3. Start investing for financial independence. Ideally, you need to put aside 15% to 35% of your income for the time you no longer can or want to work.

Assessment

The hardest part of this approach is becoming willing to downsize your lifestyle. Too many of us say we are willing to cut spending and economize until it actually comes time to do it. In the two decades before the recession, Americans got out of the habit of making hard decisions in our own best interests. However, as our historical patterns show, we’ve treated ourselves with “tough love” in the past. When we have to, we can do it again.

Conclusion    

And so, your thoughts and comments on this ME-P are appreciated. When it comes to consumer confidence and savings rates, are doctors and medical professionals just like the rest of us?

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5 Responses

  1. Mr. Kahler,

    Axel Merk published a new Merk Insights newsletter recently … and entitled “Recovery – Who are We Kidding?”

    In it he explained that we are in a “period of war” between inflationary forces (central banks) and deflationary forces (markets).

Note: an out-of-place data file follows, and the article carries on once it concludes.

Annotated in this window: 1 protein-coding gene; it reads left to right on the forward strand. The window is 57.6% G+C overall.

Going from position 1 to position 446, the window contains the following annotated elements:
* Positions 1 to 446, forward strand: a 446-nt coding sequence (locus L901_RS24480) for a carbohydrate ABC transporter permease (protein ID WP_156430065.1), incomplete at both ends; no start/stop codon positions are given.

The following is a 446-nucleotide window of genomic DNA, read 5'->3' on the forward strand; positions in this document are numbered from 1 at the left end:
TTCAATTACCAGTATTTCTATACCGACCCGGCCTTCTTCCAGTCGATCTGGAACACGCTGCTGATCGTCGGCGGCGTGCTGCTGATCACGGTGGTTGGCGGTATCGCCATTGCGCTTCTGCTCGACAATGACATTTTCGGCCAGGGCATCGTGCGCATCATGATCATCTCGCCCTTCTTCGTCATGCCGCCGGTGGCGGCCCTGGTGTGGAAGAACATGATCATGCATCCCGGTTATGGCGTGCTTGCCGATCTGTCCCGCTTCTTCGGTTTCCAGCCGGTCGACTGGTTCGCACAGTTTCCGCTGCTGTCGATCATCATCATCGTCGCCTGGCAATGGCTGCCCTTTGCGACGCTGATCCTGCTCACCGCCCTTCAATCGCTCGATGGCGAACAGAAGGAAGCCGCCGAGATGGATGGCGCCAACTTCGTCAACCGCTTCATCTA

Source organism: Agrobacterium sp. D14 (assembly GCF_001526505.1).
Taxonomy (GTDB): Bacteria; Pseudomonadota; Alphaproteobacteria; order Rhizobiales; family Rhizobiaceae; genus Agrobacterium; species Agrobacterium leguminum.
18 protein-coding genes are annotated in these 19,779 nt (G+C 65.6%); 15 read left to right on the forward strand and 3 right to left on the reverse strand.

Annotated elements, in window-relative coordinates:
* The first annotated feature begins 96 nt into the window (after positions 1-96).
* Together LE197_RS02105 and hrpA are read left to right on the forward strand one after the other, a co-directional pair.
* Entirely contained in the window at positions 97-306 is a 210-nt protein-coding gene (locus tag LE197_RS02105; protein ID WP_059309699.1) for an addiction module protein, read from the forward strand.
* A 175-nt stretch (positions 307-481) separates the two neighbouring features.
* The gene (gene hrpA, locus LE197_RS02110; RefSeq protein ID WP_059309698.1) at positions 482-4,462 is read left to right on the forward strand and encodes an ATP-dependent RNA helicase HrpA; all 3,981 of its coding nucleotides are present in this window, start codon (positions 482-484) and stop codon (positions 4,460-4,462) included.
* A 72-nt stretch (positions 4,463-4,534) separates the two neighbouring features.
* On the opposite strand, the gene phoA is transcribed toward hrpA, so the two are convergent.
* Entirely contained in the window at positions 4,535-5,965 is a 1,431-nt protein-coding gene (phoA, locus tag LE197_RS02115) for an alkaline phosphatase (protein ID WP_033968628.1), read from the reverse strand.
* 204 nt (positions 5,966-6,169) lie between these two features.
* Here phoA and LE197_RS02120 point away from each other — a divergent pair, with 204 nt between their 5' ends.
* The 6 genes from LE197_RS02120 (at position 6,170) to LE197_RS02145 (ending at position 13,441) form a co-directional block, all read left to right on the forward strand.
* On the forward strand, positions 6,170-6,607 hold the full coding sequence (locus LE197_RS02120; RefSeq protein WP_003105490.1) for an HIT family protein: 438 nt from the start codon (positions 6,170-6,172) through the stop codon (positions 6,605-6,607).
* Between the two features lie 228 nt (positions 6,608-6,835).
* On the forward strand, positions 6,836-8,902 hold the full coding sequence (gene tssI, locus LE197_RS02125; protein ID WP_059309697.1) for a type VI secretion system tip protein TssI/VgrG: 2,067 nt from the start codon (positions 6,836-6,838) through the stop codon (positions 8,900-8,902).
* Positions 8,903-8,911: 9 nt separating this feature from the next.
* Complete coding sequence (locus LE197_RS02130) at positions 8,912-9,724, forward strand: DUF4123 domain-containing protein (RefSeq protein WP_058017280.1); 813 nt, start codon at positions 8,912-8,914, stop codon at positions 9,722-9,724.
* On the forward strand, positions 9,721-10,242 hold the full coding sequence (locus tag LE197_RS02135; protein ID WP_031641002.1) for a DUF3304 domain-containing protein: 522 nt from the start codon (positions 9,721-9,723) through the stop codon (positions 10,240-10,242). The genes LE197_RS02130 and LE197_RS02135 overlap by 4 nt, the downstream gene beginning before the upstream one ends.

What do you think?

    Soverign

    Like

  2. Is the Economy Worse than We Think?

    At least one author thinks so. Why? The global slowdown infecting Europe and China has hit the US.

    http://money.msn.com/investment-advice/article.aspx?post=cfdbd09f-5ed0-41ee-80bd-9de89e5e007c

    But, is there’s some good news? Do investors now have a beautiful opportunity to profit from the chaos?

    Dr. Karlmichael

    Like

  3. Family net worth drops nearly 40 percent

    Between 2007 and 2010, the median net worth of the American family dropped 39 percent. This number goes a long way to explain why the economic recovery has been modest and remains fragile.

    Now, what about the docs?

    Benjamin

    Like

  4. Fed Says U.S. Wealth Fell 38.8%

    Benjamin – The financial crisis wiped out 18 years of gains for the median U.S. household net worth, with a 38.8 percent plunge from 2007 to 2010 that was led by the collapse in home prices, a Federal Reserve study showed.

    http://www.fa-mag.com/fa-news/11262-crisis-wiped-out-18-years-of-household-wealth-gains-fed-says.html

    Nakra

    Like

  5. Canadian Savings Rate

    According to TradingEconomics.com the current savings rate for Canadians is 1.7% of household income in the second quarter of 2019. Assuming the same income of $50,000, that is only $850 saved every year.

    Let’s assume that you start saving at 25. You put that $850 away every year. Assuming 6% returns, 2% inflation, and 40 years of contribution, that would leave you with just over $137,000 to fund your retirement.

    Although that sounds like a considerable sum, for most that is not enough to retire on. The rule of thumb when withdrawing funds for retirement is a 4% withdrawal rate. That would give you about $5,480. Even if you withdraw the full 6% of gains every year (assuming the market never goes down), you will only have an annual income of $8,220.

    Even in addition to CPP and OAS, $8,220 would not be sufficient for most people to retire on.

    Forbes Wealth Management

    Like